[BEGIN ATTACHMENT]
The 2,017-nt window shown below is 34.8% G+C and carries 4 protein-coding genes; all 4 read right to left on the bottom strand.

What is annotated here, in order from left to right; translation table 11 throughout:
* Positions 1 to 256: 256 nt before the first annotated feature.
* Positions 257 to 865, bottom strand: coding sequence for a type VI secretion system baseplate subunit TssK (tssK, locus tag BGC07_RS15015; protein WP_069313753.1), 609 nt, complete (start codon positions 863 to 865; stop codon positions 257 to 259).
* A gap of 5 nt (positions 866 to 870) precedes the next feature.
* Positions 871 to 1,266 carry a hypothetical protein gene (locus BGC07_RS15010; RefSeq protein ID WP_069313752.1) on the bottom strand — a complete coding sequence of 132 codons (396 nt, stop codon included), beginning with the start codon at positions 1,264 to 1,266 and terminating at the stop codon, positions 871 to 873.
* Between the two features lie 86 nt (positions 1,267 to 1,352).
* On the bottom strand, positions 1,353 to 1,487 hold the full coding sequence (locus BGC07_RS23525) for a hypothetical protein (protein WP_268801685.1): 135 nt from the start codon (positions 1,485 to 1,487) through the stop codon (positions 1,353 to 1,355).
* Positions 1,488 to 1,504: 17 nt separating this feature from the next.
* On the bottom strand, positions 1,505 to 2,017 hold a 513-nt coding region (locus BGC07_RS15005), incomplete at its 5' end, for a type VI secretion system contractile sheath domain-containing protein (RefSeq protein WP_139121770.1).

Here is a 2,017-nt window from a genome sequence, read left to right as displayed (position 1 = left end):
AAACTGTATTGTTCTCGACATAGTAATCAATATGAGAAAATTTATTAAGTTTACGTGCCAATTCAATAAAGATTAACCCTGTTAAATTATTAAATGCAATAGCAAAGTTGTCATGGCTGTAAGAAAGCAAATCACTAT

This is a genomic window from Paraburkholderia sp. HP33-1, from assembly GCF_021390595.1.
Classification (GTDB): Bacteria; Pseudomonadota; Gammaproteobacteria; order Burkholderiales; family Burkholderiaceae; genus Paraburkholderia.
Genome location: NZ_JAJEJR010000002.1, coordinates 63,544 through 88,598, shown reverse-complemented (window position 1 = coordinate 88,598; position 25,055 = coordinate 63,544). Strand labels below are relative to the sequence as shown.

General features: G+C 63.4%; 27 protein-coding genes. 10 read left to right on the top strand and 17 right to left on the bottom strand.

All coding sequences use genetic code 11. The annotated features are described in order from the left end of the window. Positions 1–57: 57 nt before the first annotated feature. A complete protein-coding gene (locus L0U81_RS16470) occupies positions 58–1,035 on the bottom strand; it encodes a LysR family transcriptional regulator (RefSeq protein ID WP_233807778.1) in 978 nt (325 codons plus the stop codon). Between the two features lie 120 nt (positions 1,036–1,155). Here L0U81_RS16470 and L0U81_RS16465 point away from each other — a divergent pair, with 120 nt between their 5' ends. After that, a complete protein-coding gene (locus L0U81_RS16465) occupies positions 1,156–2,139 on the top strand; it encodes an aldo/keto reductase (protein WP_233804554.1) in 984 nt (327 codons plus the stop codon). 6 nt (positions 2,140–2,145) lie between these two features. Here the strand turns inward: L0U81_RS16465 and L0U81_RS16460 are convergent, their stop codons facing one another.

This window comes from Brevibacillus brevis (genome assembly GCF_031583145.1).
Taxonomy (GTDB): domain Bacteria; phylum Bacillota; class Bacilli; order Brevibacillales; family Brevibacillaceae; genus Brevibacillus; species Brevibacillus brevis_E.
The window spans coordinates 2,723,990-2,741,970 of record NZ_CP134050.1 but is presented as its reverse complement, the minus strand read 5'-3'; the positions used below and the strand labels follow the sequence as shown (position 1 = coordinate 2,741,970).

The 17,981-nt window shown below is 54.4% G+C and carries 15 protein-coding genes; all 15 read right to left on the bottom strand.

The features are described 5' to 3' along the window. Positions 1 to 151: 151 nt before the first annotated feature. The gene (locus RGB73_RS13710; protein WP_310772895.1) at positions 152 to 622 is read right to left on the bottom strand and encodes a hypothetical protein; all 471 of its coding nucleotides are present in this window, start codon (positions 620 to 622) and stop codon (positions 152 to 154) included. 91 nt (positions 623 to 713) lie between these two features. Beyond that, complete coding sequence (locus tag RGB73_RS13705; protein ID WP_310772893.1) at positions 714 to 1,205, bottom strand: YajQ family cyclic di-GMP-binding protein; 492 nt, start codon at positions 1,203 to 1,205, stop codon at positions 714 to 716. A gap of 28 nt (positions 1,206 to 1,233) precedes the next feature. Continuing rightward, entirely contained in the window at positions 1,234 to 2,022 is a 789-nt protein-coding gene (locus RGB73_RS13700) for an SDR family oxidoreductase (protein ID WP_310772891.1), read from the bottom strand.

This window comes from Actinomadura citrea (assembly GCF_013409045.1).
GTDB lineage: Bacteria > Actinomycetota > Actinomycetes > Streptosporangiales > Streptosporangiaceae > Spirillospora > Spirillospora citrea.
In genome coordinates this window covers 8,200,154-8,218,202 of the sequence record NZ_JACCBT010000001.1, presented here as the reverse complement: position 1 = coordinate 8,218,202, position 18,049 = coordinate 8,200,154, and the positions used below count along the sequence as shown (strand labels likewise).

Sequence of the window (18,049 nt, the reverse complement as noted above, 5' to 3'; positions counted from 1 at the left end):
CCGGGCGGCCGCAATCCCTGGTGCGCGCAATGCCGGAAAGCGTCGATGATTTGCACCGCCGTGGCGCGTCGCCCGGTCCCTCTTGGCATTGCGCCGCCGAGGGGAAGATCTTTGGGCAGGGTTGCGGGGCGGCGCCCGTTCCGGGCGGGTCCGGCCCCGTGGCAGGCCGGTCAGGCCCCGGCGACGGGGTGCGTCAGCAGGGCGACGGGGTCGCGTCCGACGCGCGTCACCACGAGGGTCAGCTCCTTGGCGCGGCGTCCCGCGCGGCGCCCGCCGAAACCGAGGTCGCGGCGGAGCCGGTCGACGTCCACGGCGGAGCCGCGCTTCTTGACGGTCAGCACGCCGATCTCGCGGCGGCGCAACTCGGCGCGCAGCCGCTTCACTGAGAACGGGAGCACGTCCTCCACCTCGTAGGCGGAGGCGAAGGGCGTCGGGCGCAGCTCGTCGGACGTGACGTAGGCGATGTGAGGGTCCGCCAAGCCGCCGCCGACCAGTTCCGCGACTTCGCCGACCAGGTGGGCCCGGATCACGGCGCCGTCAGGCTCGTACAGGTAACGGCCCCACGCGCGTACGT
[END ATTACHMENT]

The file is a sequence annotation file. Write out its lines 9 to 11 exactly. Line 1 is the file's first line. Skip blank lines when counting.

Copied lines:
* Positions 1,488 to 1,504: 17 nt separating this feature from the next.
* On the bottom strand, positions 1,505 to 2,017 hold a 513-nt coding region (locus BGC07_RS15005), incomplete at its 5' end, for a type VI secretion system contractile sheath domain-containing protein (RefSeq protein WP_139121770.1).

Here is a 2,017-nt window from a genome sequence, read left to right as displayed (position 1 = left end):